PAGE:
Clinton's tech chief defends comments on Uber economy

Clinton's tech chief defends comments on Uber economy
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Hillary ClintonHillary Diane Rodham ClintonTrump rallies in Nevada amid Supreme Court flurry: 'We're gonna get Brett' Trump: 'Good news' that Obama is campaigning again Trump boosts Heller, hammers 'Wacky Jacky' opponent in Nevada MORE’s campaign is firing back at the Republican field after comments she made about the so-called sharing economy drew criticism from some GOP presidential candidates. 

Stephanie Hannon, Clinton’s chief technology officer, wrote in a Medium post Monday night that few in her tech circle stand with any Republican presidential candidate. 

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“As the campaign unfolds, the tech community will continue to see that Hillary is fighting to defend the issues that matter most to them,” Hannon wrote, citing gay marriage, immigration reform, climate change and the economy. 

“The Republicans who are attacking Hillary’s speech today have the opposite agenda — very few technologists I know stand with them,” she added.

The technology industry represents a major donor class for both Republicans and Democrats in the run-up to 2016. 

Hannon was hired by Clinton’s operation in April. Before that she worked as the director of product management for civic innovation and social impact at Google. She has had various roles at Google, Facebook, Eventbrite and Cisco over the last two decades.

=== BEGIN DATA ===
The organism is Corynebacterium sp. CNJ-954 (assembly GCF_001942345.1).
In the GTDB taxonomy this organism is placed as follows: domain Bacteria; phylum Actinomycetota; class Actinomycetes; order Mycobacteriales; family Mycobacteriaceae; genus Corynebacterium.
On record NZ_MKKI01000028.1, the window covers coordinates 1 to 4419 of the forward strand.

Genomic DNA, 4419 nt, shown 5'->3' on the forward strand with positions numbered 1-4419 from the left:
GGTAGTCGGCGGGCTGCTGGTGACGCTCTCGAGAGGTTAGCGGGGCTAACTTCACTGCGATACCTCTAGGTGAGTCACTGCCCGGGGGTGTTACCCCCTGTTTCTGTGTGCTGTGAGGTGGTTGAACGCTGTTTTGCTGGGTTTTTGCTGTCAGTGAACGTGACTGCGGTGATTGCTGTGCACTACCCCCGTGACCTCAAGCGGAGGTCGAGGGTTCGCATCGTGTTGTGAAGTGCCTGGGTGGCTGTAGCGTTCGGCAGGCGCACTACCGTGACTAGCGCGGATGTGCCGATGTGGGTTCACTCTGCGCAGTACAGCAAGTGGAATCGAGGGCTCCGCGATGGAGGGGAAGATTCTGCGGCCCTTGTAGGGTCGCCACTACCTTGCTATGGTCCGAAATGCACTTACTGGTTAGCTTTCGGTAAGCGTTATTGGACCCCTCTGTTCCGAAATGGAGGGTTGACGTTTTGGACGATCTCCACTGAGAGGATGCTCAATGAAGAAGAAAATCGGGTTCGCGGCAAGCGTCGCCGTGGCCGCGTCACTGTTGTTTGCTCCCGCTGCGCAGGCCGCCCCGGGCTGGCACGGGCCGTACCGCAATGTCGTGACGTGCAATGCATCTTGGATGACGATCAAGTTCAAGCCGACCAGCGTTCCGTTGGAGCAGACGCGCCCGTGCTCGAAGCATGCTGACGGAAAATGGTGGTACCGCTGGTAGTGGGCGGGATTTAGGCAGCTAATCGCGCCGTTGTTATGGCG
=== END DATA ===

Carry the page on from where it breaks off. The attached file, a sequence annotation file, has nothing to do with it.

Hannon wrote that she was surprised by the pushback to Clinton’s economic speech, calling Clinton's comments “common sense.”

Clinton stopped short of criticizing any specific company like Uber or Lyft in her remarks on Monday but said that while those companies are unleashing innovation, they also raise “hard questions about workplace protections and what a good job will look like in the future.”

Both ride-sharing companies are battling lawsuits from former employees who want the companies to classify drivers as full-time employees and not just contractors.

“As we navigate uncharted seas in this new economy, Hillary wants to guarantee that all workers are being protected and rewarded for their hard work. She’s not calling out specific sectors, or any one company, but is addressing an economy-wide problem that has existed for years,” Hannon said, also mentioning the construction, janitorial and agricultural industries. 

Sen. Rand Paul (R-Ky.) called Clinton’s comments “out of touch,” while Jeb Bush’s campaign said the proposals in her economic speech Monday would harm companies like Uber.